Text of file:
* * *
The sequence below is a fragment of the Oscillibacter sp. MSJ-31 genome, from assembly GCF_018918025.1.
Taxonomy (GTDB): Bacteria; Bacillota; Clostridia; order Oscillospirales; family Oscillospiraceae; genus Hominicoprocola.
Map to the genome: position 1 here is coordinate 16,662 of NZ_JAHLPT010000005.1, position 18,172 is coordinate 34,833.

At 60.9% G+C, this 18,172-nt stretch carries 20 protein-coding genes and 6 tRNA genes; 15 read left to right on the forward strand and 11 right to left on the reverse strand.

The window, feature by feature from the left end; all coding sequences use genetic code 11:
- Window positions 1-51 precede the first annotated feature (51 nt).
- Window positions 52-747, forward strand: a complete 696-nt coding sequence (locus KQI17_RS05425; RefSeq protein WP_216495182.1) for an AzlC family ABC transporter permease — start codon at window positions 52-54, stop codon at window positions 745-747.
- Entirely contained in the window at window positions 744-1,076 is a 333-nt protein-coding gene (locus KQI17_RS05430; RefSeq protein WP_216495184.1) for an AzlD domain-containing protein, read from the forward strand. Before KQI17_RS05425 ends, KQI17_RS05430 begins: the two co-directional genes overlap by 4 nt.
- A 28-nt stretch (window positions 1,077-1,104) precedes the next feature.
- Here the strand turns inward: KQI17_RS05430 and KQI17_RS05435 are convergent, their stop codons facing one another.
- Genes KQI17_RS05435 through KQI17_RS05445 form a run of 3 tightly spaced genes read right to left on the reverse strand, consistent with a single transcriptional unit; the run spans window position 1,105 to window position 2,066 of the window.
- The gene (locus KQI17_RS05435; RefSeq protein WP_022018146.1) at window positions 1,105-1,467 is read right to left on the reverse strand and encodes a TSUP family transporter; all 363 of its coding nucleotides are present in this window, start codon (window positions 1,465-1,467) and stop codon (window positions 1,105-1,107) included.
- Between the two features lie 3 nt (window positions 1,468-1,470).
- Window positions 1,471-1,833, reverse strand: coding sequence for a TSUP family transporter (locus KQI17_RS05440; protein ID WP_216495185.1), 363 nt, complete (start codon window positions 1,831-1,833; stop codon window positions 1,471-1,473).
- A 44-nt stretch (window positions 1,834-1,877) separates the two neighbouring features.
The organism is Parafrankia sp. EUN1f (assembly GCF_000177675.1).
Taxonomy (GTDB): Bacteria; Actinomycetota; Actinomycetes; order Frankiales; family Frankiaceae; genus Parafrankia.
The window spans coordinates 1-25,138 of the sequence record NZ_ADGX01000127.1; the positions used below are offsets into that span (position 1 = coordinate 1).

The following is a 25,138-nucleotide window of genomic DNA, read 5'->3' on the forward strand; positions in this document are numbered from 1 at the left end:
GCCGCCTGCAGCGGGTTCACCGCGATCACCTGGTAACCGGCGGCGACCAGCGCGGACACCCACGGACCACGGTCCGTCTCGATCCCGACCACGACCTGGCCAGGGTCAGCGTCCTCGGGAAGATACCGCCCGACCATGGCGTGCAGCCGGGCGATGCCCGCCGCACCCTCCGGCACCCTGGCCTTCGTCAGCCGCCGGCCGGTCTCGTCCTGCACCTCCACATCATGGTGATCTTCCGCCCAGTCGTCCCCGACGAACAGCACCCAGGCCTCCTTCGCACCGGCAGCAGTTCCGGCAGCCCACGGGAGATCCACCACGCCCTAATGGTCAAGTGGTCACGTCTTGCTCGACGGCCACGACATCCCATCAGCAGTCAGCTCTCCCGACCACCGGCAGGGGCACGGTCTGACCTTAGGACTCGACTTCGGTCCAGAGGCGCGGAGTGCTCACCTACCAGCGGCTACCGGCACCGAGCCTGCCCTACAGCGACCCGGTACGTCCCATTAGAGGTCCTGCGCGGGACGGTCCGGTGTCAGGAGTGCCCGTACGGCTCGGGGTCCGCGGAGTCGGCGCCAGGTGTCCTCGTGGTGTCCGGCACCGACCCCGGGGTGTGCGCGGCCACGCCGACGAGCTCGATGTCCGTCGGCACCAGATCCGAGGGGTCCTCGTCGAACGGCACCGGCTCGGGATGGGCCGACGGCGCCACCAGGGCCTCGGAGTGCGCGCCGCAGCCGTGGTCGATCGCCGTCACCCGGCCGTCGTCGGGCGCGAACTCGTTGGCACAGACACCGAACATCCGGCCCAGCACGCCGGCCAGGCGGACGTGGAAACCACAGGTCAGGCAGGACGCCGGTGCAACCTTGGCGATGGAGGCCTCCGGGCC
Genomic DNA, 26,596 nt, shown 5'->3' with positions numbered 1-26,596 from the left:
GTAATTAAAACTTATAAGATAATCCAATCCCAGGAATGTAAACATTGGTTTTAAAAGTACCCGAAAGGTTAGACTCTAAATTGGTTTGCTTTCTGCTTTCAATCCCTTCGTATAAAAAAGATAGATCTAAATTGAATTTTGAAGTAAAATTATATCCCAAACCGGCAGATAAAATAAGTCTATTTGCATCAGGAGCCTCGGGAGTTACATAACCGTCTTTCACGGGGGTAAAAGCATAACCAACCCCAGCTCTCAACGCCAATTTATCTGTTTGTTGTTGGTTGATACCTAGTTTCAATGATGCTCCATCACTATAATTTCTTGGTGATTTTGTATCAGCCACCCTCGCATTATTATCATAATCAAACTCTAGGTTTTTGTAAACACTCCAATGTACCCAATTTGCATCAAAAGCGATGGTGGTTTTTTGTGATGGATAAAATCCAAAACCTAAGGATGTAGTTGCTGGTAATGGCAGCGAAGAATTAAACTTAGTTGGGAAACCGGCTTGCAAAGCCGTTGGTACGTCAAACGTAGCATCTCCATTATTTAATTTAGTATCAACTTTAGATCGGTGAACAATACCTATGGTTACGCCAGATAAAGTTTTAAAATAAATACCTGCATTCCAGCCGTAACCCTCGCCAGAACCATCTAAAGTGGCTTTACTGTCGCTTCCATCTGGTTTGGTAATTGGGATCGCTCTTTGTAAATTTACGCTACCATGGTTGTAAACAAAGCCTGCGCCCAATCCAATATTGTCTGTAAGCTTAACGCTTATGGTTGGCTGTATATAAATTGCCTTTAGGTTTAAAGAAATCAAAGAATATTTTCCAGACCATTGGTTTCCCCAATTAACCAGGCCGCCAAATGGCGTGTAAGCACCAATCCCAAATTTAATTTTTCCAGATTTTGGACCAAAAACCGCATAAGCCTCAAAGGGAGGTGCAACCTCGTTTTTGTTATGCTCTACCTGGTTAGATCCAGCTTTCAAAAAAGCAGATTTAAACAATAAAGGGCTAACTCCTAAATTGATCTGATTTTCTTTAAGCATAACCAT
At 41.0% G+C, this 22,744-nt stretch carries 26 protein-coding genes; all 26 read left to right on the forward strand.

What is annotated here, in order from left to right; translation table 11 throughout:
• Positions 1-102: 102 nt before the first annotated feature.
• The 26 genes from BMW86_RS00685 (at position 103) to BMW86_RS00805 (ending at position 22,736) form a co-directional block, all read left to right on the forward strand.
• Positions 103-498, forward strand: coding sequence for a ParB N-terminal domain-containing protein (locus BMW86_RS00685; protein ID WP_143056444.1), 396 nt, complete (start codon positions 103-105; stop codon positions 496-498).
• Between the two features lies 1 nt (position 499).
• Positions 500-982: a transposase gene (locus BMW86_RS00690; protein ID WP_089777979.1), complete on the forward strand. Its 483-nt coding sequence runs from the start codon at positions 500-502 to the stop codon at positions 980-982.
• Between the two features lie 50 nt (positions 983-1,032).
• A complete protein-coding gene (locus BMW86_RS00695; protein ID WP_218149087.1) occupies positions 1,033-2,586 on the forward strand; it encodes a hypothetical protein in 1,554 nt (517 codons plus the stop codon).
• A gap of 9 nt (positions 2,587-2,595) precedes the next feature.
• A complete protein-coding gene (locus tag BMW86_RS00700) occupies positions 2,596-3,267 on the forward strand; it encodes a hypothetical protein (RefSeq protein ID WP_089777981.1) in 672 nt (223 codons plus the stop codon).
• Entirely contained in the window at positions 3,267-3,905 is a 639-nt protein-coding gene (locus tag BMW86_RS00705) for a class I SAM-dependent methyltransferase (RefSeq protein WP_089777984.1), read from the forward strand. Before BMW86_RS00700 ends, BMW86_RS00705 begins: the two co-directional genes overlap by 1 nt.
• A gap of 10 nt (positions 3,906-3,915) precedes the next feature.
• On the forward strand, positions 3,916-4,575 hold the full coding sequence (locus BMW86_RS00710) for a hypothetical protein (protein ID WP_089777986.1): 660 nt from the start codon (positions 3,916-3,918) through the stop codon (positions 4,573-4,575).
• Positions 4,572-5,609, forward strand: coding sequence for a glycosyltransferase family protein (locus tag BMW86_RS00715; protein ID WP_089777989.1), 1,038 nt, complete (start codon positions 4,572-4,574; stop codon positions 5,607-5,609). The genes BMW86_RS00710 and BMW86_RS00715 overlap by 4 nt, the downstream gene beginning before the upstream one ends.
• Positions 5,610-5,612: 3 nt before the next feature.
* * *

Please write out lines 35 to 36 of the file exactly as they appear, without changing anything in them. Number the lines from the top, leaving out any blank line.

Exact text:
• A gap of 10 nt (positions 3,906-3,915) precedes the next feature.
• On the forward strand, positions 3,916-4,575 hold the full coding sequence (locus BMW86_RS00710) for a hypothetical protein (protein ID WP_089777986.1): 660 nt from the start codon (positions 3,916-3,918) through the stop codon (positions 4,573-4,575).